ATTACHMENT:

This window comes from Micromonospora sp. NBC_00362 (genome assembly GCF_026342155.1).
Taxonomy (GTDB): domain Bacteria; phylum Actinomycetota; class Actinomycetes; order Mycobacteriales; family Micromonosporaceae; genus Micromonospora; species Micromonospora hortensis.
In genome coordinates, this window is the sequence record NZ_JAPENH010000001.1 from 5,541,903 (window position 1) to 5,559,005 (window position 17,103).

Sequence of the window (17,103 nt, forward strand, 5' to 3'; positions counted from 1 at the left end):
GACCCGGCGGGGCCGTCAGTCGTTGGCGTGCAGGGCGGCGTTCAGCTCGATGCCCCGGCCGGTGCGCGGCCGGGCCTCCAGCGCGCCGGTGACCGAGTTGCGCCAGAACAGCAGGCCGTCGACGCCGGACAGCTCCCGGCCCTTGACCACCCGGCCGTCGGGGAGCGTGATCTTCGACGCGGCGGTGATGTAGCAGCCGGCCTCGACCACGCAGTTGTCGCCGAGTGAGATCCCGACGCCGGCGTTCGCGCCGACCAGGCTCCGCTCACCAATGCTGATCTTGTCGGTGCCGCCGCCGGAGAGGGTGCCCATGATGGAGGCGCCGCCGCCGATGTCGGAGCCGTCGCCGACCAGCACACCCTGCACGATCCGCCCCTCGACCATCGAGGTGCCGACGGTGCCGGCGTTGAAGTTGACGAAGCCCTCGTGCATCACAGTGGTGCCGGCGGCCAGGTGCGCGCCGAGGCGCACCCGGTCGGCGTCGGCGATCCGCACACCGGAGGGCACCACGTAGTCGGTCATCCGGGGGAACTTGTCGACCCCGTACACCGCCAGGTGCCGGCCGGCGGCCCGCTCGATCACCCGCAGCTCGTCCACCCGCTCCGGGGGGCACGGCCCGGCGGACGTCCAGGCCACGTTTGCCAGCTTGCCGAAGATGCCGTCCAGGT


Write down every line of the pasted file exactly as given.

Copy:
This window comes from Micromonospora sp. NBC_00362 (genome assembly GCF_026342155.1).
Taxonomy (GTDB): domain Bacteria; phylum Actinomycetota; class Actinomycetes; order Mycobacteriales; family Micromonosporaceae; genus Micromonospora; species Micromonospora hortensis.
In genome coordinates, this window is the sequence record NZ_JAPENH010000001.1 from 5,541,903 (window position 1) to 5,559,005 (window position 17,103).

Sequence of the window (17,103 nt, forward strand, 5' to 3'; positions counted from 1 at the left end):
GACCCGGCGGGGCCGTCAGTCGTTGGCGTGCAGGGCGGCGTTCAGCTCGATGCCCCGGCCGGTGCGCGGCCGGGCCTCCAGCGCGCCGGTGACCGAGTTGCGCCAGAACAGCAGGCCGTCGACGCCGGACAGCTCCCGGCCCTTGACCACCCGGCCGTCGGGGAGCGTGATCTTCGACGCGGCGGTGATGTAGCAGCCGGCCTCGACCACGCAGTTGTCGCCGAGTGAGATCCCGACGCCGGCGTTCGCGCCGACCAGGCTCCGCTCACCAATGCTGATCTTGTCGGTGCCGCCGCCGGAGAGGGTGCCCATGATGGAGGCGCCGCCGCCGATGTCGGAGCCGTCGCCGACCAGCACACCCTGCACGATCCGCCCCTCGACCATCGAGGTGCCGACGGTGCCGGCGTTGAAGTTGACGAAGCCCTCGTGCATCACAGTGGTGCCGGCGGCCAGGTGCGCGCCGAGGCGCACCCGGTCGGCGTCGGCGATCCGCACACCGGAGGGCACCACGTAGTCGGTCATCCGGGGGAACTTGTCGACCCCGTACACCGCCAGGTGCCGGCCGGCGGCCCGCTCGATCACCCGCAGCTCGTCCACCCGCTCCGGGGGGCACGGCCCGGCGGACGTCCAGGCCACGTTTGCCAGCTTGCCGAAGATGCCGTCCAGGT